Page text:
Doctor Who review: The Astrea Conspiracy is a fun little Twelfth Doctor story

The Twelfth Doctor (if not Peter Capaldi himself, sadly,) makes his Big Finish debut with the short story, Doctor Who: The Astrea Conspiracy, as read by Madame Vastra herself, Neve McIntosh!

It could be a long time until we get to hear Peter Capaldi feature in a Doctor Who audio by Big Finish, if he ever returns to the role at all. I hope he does, because honestly, he was my favorite Doctor of the New Series, (especially after Heaven Sent,) and it would be a shame if he never played the Twelfth Doctor again in any format.

But while Capaldi might not be back any time soon, that isn’t stopping Big Finish from telling stories with his Doctor. They’ve had the rights for everything up to Twice Upon a Time for a while, but now, we’re finally getting our first ever Twelfth Doctor story from Big Finish!

Admittedly, The Astrea Conspiracy isn’t a huge story to kick off his era on audio. Which is just as well, as it’s a Short Trip, and these stories usually work best when they’re relatively small and don’t try to do too much. And The Astrea Conspiracy is definitely a nice little story.

Aphra Behn

The story focuses on Aphra Behn, as she works for Charles II on a spying mission. However, something has gone very wrong: while she had planned to reunite with her former lover William Scot, instead, she encounters a strange and seemingly mad Scottish man claiming that he’s trying to help put history back on track…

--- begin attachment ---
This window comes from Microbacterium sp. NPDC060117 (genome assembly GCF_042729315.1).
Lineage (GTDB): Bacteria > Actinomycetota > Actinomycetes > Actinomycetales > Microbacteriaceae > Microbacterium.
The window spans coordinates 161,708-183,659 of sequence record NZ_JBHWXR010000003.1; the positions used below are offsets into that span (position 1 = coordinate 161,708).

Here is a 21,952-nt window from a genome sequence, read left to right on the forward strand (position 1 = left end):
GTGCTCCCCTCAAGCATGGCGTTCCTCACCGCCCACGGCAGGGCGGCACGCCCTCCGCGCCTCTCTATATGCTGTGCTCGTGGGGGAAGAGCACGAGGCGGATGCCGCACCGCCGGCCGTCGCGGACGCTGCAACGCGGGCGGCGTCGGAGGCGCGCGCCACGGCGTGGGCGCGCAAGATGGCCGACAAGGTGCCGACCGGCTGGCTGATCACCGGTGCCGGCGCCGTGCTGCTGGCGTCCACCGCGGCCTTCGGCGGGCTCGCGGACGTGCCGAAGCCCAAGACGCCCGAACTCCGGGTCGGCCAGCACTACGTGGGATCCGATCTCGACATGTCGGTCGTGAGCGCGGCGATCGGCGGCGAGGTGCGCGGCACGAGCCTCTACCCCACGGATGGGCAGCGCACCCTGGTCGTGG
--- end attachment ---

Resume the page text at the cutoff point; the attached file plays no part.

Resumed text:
I must admit, I had never heard of Aphra Behn before listening to this story. But it’s certainly a fascinating introduction to her: a woman who was once a spy and ended up becoming a hugely influential poet and playwright, among other things. Lizbeth Myles has written about a fascinating and hardly explored historical figure and brings her to life brilliantly, while also telling a very entertaining Doctor Who story.

Neve McIntosh, who many of you know best as Madame Vastra, does an excellent job of reading the story. For both Behn and the Doctor, she performs both of the characters wonderfully well. She captures the voice and mannerisms of Capaldi’s Doctor just right, while also giving a great performance as Behn, a brilliant woman trying to do a job and getting stuck with a very strange man who’s “trying to help”, for some reason.

Overall, this is a nice and easy listen, but also one that brings history to life in a satisfying way, while also reminding us why Capaldi’s Doctor was so fantastic. Once again, another enjoyable little story from the Short Trips range.

Have you listened to The Astrea Conspiracy? Are you hoping for more stories featuring Capaldi’s Doctor? Do you think he will ever return to the role, even for Big Finish? Let us know in the comments below.